Truth and accuracy is the first and most important tenet of the five tenets of journalism. It is the cardinal principle, and for good reason. There’s the obvious ethical matter related to the very definition of journalism itself. Journalism is the profession that discovers and distributes the facts about events and people. Reporters report on realities. They explain what happened as best they can understand it. Without truth and accuracy, journalism isn’t really journalism. It’s propaganda.
In addition, there’s the business aspect of it. Truth and accuracy is foundational, not just to journalism, but to the long-term success of any commercial enterprise. In the case of the news, correspondents who report inaccurate stories lose credibility for themselves and their companies. If it happens too often, those types of correspondents are fired and the companies that tolerate them eventually shut down.
The Apostle Paul shared the value of truth and accuracy that modern day journalists have today. He was particularly concerned about that when it came to gospel reporting. That’s why he warned the ancient church in Galatia so strongly about anyone who preached a false gospel. Look what he wrote in a letter to them:
But even if we or an angel from heaven should preach to you a gospel contrary to the one we preached to you, let him be accursed. As we have said before, so now I say again: If anyone is preaching to you a gospel contrary to the one you received, let him be accursed. (Galatians 1:8–9)
This is a very strong warning, as strong as it gets. The Apostle Paul thought that people who preached a false gospel deserved much worse than getting fired from their job or shutting down their news agency. They deserved to be accursed. What does that mean?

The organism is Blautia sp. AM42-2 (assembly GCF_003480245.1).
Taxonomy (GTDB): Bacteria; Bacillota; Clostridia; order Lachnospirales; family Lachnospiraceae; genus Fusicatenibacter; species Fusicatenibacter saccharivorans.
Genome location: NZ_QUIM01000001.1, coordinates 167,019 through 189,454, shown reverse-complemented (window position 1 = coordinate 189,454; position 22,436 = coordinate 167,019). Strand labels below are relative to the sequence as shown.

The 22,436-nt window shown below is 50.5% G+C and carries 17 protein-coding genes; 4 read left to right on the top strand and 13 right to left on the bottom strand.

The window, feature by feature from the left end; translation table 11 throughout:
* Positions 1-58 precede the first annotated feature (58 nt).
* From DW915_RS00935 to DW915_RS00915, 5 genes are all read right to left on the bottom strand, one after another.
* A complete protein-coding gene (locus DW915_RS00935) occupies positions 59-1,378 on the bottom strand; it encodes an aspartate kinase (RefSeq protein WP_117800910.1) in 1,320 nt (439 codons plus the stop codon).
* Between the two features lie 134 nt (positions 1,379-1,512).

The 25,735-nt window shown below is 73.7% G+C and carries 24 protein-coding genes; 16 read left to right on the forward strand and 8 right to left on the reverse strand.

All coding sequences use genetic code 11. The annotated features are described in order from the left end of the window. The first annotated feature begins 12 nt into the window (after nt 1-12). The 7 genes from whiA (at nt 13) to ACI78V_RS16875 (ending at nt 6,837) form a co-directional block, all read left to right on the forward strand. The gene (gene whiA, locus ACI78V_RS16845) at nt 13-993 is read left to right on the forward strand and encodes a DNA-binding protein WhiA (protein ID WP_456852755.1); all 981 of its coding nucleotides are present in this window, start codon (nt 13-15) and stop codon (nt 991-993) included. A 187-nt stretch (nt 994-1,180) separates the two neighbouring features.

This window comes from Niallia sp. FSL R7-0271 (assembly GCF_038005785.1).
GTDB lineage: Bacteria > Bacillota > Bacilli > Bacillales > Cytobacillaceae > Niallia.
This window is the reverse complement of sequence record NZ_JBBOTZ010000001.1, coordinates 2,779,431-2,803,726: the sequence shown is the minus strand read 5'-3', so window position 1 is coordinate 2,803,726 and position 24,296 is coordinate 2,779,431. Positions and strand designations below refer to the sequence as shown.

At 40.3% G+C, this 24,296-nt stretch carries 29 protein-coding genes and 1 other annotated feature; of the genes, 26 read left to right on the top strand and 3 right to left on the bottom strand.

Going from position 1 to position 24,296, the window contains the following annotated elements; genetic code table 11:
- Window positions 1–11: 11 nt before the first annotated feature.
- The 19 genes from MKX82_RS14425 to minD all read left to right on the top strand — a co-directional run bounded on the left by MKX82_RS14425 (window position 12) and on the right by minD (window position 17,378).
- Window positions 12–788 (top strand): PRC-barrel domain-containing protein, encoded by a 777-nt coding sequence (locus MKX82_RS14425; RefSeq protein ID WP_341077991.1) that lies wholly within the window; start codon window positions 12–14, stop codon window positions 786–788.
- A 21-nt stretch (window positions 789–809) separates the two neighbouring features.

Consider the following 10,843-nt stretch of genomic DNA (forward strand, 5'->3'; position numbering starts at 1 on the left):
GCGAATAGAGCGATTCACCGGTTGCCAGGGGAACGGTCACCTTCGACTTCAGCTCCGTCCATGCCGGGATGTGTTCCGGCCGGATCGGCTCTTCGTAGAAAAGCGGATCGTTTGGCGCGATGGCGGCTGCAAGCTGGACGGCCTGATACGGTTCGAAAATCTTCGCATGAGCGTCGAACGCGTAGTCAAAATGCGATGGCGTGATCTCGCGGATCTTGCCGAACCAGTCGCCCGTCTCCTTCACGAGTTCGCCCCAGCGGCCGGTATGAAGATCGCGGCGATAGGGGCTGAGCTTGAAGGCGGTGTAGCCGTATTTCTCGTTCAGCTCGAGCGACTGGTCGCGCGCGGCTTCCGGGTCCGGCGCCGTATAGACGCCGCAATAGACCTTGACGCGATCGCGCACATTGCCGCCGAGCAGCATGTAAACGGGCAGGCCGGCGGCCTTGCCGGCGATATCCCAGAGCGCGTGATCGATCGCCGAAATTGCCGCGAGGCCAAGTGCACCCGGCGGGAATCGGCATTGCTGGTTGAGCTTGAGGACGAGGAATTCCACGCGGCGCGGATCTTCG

When we use some form of the word “curse,” we often simply mean that we want something bad to happen to that person like, “Curse them!” That’s the most common way it is used, but Paul clearly had something more theologically significant in mind. It warrants a bit of explanation.
Later in this same letter to the Galatian church, Paul described all Christians as the opposite of accursed. He referred to them as blessed. All Christians are blessed, not cursed, according to Paul, because Jesus became a curse for us on the cross to redeem us from the curse caused by sin. We were cursed, but we put our faith in Jesus and thus became blessed. That’s part of the good news about Him.
Given that context, it seems clear that Paul thought people who preach a false gospel should be considered as still under the curse of sin. In other words, by preaching a different good news they proved that they were not Christians. True Christians preach the gospel delivered once for all from Jesus to the church through the Apostles, which I have articulated in Always Good News (and the free course Grasp the Gospel) under the headlines Lord, Sin, Savior, and Faith.
People who preach a different gospel aren’t Christians because their gospel has no means by which to remove the curse caused by sin. Jesus is the only Savior of sinners. Salvation from curse unto blessing is found in no one else. There’s no other name under heaven by which people can be saved. Thus, people who change the gospel to something contrary to it, remain cursed.